Me: So are you on snap chat?

Kenny: No, but I used to have it before.

Me: So, why don’t you anymore?

Kenny: It brings a lot of bad memories, so I deleted it off my phone.

me: Oh! and why is that?

Kenny: It broke off my three years of relationship, and changed me into someone else basically.

Me: Could you elaborate on that?

Kenny: So three years ago, when I was still with Tommy, everything was going fine until we both joined snap chat and things changed. He started acting strange, like whenever we were with each other and he got a snap chat message, he would awkwardly leave the room to read it, I didn’t think much of it at first, as it was his personal life anyway, but eventually it got to me. I couldn’t help myself, so I confronted him about it. He didn’t like the reproach and became defensive which led up to different arguments we had. After a while, I confirmed that he was indeed cheating on me after I went through his phone (he was texting a girl named Annie, and sent her nudes frequently). So I became very furious and jealous, I kept on thinking if it was my fault? if I wasn’t good enough, or what I had to do to make things right again and return to how they used to be before. I lost all my confidence and became very insecure towards everything. When we finally hit the last stroke, was when we had a heated argument about everything, and he said he was indeed cheating on me and wanted to break up because he was in love with Annie.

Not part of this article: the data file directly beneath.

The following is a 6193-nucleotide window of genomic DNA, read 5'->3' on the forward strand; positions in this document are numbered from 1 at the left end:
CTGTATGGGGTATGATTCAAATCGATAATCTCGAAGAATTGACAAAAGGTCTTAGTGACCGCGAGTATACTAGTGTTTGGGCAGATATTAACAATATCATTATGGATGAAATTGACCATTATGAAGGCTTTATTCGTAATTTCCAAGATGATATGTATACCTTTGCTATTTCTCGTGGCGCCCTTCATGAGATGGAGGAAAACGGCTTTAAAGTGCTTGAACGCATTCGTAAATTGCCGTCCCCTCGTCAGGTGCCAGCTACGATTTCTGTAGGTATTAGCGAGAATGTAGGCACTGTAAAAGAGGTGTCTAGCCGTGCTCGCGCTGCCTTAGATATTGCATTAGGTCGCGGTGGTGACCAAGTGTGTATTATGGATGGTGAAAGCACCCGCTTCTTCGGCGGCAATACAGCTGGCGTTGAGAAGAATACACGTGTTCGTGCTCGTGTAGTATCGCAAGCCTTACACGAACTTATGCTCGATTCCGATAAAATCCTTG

Me: how did that make you feel (with him breaking up with you over dating Annie)?

Kenny: I felt really devastated, and blamed everything on snap chat. If we hadn’t joined snap chat it wouldn’t have happened, if I hadn’t looked at his private messages I wouldn’t have known the truth and wouldn’t have seen a need to confront him about anything, hence there wouldn’t be any argument of any sort. So now, I hate snap chat and other social media spaces because of my experience.

Me: I see. Thank you Kenny for sharing such private thoughts with me.

Kenny: You are welcome, glad I could be of  help.

Kenny’s story clearly shows how Snap chat can induce feelings such as jealousy, cheating, flirting and breaking up as well. It also shows how snap chat constructed Kenny’s communication with her ex-boyfriend Tommy.

Idioms of practice